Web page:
Why Deep Neural Networks for Function Approximation?

Shiyu Liang, R. Srikant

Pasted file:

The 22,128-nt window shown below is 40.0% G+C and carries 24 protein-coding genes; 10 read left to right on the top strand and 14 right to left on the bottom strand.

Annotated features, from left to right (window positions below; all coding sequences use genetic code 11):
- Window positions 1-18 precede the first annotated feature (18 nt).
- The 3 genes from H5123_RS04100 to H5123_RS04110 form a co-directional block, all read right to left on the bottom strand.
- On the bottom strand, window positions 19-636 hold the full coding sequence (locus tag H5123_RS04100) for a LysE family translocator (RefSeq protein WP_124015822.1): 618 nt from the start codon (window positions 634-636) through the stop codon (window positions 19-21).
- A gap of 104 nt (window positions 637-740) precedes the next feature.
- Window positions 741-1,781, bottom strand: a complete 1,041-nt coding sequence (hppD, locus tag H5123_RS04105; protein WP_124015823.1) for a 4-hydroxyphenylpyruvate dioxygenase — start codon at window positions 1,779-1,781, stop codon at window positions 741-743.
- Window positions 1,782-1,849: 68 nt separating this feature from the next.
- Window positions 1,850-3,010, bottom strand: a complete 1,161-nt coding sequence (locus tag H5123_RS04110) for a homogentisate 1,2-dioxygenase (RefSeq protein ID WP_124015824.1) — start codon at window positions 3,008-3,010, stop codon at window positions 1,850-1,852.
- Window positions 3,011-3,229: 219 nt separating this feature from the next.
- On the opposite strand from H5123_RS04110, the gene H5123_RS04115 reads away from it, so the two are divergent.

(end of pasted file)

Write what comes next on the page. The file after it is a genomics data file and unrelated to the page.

Recently there has been much interest in understanding why deep neural networks are preferred to shallow networks. We show that, for a large class of piecewise smooth functions, the number of neurons needed by a shallow network to approximate a function is exponentially larger than the corresponding number of neurons needed by a deep network for a given degree of function approximation. First, we consider univariate functions on a bounded interval and require a neural network to achieve an approximation error of $\varepsilon$ uniformly over the interval. We show that shallow networks (i.e., networks whose depth does not depend on $\varepsilon$) require $\Omega(\text{poly}(1/\varepsilon))$ neurons while deep networks (i.e., networks whose depth grows with $1/\varepsilon$) require $\mathcal{O}(\text{polylog}(1/\varepsilon))$ neurons. We then extend these results to certain classes of important multivariate functions. Our results are derived for neural networks which use a combination of rectifier linear units (ReLUs) and binary step units, two of the most popular type of activation functions. Our analysis builds on a simple observation: the multiplication of two bits can be represented by a ReLU.

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